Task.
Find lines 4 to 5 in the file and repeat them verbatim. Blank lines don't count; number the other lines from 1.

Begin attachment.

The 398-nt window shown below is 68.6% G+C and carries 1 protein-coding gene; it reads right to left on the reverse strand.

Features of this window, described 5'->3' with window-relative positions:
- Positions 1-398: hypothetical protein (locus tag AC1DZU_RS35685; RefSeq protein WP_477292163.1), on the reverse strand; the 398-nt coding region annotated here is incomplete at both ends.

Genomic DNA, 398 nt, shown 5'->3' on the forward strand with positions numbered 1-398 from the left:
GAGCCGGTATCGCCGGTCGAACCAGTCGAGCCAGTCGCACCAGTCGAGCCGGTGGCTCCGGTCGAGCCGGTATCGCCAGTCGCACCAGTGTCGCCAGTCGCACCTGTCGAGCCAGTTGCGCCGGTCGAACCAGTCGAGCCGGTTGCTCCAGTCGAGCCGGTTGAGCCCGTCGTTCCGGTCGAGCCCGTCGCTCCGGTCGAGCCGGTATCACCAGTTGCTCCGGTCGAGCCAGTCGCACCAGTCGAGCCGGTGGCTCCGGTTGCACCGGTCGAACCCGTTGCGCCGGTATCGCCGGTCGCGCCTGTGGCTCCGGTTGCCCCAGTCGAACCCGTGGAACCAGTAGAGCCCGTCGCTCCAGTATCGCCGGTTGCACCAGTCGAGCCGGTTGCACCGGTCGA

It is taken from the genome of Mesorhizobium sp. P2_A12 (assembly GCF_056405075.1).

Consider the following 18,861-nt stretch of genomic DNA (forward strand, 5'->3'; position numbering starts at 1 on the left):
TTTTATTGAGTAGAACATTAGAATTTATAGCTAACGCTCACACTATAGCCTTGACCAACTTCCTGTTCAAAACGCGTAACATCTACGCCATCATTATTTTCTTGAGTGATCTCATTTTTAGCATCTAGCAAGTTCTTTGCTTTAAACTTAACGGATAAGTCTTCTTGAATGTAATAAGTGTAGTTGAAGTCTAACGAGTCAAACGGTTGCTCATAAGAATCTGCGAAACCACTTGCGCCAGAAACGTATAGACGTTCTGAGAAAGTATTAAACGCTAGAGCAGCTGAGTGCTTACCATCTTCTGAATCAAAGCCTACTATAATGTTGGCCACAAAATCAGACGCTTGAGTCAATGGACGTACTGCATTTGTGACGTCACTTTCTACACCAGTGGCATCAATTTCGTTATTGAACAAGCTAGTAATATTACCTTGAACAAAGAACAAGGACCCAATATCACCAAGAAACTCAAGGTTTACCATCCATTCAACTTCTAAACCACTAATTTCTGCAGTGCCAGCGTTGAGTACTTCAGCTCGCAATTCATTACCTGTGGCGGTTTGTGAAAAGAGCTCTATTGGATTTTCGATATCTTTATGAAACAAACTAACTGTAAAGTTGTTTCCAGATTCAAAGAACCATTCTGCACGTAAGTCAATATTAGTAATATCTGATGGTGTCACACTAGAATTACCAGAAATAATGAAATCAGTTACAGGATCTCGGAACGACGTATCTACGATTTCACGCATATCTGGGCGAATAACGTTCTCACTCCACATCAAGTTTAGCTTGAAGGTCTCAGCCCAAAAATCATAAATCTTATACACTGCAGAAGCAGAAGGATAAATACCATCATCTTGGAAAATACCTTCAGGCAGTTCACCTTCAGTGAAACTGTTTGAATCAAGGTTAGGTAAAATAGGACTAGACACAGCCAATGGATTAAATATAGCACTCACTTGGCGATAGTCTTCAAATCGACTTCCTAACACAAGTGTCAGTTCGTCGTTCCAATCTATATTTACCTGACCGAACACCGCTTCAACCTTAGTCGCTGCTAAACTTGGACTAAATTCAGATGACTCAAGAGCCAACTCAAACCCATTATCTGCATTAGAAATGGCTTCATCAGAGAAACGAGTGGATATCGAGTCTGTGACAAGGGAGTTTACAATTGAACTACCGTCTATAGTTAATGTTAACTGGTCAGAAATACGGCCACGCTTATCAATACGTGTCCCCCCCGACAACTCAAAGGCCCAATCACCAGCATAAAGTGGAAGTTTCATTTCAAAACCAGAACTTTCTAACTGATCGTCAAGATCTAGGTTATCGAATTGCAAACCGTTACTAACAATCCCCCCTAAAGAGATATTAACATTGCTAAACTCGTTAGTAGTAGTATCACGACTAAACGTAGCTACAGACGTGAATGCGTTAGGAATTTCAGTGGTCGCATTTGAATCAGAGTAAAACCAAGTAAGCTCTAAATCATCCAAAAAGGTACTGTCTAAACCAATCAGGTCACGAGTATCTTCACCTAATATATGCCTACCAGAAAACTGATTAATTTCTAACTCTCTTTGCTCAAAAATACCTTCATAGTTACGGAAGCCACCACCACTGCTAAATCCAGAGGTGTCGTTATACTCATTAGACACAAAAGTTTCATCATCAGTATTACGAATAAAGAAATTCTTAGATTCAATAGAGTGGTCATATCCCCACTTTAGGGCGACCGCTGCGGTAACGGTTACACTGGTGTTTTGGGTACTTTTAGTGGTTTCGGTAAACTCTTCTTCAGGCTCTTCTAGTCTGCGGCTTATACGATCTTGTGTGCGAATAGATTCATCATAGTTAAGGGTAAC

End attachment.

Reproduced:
Genomic DNA, 398 nt, shown 5'->3' on the forward strand with positions numbered 1-398 from the left:
GAGCCGGTATCGCCGGTCGAACCAGTCGAGCCAGTCGCACCAGTCGAGCCGGTGGCTCCGGTCGAGCCGGTATCGCCAGTCGCACCAGTGTCGCCAGTCGCACCTGTCGAGCCAGTTGCGCCGGTCGAACCAGTCGAGCCGGTTGCTCCAGTCGAGCCGGTTGAGCCCGTCGTTCCGGTCGAGCCCGTCGCTCCGGTCGAGCCGGTATCACCAGTTGCTCCGGTCGAGCCAGTCGCACCAGTCGAGCCGGTGGCTCCGGTTGCACCGGTCGAACCCGTTGCGCCGGTATCGCCGGTCGCGCCTGTGGCTCCGGTTGCCCCAGTCGAACCCGTGGAACCAGTAGAGCCCGTCGCTCCAGTATCGCCGGTTGCACCAGTCGAGCCGGTTGCACCGGTCGA